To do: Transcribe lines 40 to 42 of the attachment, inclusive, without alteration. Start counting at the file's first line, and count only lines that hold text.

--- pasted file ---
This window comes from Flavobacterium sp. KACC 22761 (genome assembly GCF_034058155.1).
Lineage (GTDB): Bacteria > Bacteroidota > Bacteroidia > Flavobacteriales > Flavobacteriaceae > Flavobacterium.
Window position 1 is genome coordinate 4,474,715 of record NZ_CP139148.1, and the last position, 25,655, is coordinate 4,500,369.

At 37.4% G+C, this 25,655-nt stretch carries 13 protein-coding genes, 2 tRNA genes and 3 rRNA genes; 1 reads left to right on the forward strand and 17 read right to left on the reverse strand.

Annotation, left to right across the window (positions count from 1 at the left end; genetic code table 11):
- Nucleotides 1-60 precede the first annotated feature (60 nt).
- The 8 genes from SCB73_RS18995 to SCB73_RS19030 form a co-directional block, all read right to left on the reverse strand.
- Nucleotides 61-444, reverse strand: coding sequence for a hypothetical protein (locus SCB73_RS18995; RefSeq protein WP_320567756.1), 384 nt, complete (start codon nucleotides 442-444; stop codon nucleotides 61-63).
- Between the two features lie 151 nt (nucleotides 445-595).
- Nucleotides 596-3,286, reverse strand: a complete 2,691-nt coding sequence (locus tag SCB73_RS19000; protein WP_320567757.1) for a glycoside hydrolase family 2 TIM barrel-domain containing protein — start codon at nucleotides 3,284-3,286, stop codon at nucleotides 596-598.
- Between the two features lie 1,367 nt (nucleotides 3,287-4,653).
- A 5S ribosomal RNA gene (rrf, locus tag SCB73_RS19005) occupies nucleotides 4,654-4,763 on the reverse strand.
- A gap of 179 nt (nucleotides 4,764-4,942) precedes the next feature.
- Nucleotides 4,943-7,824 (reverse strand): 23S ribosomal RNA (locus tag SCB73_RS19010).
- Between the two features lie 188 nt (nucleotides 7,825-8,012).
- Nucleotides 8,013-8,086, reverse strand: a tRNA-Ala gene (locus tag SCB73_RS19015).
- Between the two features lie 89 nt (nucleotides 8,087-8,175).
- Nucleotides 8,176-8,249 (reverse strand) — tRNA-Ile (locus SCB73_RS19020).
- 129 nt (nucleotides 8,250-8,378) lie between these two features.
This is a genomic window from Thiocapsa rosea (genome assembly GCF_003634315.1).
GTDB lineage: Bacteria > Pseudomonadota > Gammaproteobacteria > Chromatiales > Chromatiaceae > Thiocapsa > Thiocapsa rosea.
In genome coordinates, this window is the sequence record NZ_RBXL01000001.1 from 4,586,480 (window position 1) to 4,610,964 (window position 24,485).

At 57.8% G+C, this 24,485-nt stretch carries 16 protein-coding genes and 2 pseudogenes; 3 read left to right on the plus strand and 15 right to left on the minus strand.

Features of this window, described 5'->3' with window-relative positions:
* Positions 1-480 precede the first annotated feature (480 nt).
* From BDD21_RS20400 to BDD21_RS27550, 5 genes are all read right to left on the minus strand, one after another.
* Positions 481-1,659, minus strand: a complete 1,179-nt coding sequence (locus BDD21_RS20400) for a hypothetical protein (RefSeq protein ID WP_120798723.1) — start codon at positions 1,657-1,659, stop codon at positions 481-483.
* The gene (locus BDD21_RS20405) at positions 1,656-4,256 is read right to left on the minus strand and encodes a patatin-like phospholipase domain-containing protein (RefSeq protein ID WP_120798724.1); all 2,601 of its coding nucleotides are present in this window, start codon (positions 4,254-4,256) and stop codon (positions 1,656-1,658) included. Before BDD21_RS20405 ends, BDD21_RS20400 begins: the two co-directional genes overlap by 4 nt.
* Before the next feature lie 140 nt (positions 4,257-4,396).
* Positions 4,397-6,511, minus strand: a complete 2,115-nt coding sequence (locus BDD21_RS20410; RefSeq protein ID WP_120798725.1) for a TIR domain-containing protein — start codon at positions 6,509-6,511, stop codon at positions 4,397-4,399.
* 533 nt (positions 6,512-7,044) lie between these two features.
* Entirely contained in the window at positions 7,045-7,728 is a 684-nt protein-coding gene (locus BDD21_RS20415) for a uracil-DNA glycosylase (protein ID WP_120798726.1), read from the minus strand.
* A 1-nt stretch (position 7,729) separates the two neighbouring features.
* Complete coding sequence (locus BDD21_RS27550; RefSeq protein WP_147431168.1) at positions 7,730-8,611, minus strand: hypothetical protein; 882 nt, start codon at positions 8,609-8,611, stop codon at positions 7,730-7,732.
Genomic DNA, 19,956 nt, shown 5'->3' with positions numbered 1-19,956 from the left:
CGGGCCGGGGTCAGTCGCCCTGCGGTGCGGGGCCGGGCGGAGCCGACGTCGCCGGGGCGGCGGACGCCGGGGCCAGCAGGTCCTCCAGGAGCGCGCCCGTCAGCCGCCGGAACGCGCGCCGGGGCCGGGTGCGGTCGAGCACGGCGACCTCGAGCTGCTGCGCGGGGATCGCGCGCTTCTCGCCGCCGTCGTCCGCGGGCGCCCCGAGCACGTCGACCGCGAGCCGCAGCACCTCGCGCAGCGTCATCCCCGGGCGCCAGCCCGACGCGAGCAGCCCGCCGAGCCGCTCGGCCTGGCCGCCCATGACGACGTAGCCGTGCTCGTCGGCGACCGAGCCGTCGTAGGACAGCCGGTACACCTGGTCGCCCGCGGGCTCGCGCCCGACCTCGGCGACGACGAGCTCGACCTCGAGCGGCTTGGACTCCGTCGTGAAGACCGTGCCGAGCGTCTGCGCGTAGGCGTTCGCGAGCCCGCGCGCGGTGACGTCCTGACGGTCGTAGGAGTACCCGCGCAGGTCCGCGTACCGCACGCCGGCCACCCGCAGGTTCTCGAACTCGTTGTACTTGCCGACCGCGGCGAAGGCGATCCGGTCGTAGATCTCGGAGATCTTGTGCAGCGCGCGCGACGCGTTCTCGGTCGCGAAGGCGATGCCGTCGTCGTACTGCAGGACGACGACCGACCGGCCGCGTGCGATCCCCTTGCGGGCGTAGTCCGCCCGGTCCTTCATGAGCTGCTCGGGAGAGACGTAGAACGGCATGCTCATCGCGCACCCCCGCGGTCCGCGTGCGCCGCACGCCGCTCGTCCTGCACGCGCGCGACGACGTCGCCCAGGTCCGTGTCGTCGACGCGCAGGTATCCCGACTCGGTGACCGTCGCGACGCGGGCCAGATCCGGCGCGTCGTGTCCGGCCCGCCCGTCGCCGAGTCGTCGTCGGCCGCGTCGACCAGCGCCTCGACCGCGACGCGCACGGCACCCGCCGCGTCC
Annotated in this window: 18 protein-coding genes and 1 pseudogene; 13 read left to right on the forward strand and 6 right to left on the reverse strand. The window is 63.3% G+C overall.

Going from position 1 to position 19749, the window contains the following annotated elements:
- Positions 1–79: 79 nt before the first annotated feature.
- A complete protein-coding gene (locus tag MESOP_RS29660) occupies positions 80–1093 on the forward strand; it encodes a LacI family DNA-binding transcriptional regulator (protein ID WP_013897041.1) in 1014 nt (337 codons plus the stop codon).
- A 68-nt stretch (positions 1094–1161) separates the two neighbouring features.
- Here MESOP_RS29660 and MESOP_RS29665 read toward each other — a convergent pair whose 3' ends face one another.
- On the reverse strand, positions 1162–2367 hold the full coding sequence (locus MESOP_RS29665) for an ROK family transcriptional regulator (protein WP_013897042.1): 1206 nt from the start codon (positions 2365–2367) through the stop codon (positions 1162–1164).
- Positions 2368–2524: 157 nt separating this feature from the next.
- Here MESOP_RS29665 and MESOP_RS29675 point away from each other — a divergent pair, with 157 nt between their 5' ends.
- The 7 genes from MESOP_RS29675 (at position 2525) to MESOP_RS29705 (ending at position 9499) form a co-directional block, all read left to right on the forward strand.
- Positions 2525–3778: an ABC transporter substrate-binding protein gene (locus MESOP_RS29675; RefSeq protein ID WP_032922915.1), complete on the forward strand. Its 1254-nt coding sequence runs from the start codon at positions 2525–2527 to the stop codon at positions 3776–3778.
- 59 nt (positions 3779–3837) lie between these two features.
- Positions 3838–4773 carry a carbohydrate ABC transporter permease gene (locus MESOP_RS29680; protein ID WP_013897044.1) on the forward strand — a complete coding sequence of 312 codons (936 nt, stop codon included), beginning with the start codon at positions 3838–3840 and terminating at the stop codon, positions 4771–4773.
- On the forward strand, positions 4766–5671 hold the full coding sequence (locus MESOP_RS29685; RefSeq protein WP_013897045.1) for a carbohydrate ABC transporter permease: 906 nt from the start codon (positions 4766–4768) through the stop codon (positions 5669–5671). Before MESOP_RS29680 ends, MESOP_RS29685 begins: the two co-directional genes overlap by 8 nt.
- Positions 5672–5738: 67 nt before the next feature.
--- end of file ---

- A complete protein-coding gene (locus tag MESOP_RS29660) occupies positions 80–1093 on the forward strand; it encodes a LacI family DNA-binding transcriptional regulator (protein ID WP_013897041.1) in 1014 nt (337 codons plus the stop codon).
- A 68-nt stretch (positions 1094–1161) separates the two neighbouring features.
- Here MESOP_RS29660 and MESOP_RS29665 read toward each other — a convergent pair whose 3' ends face one another.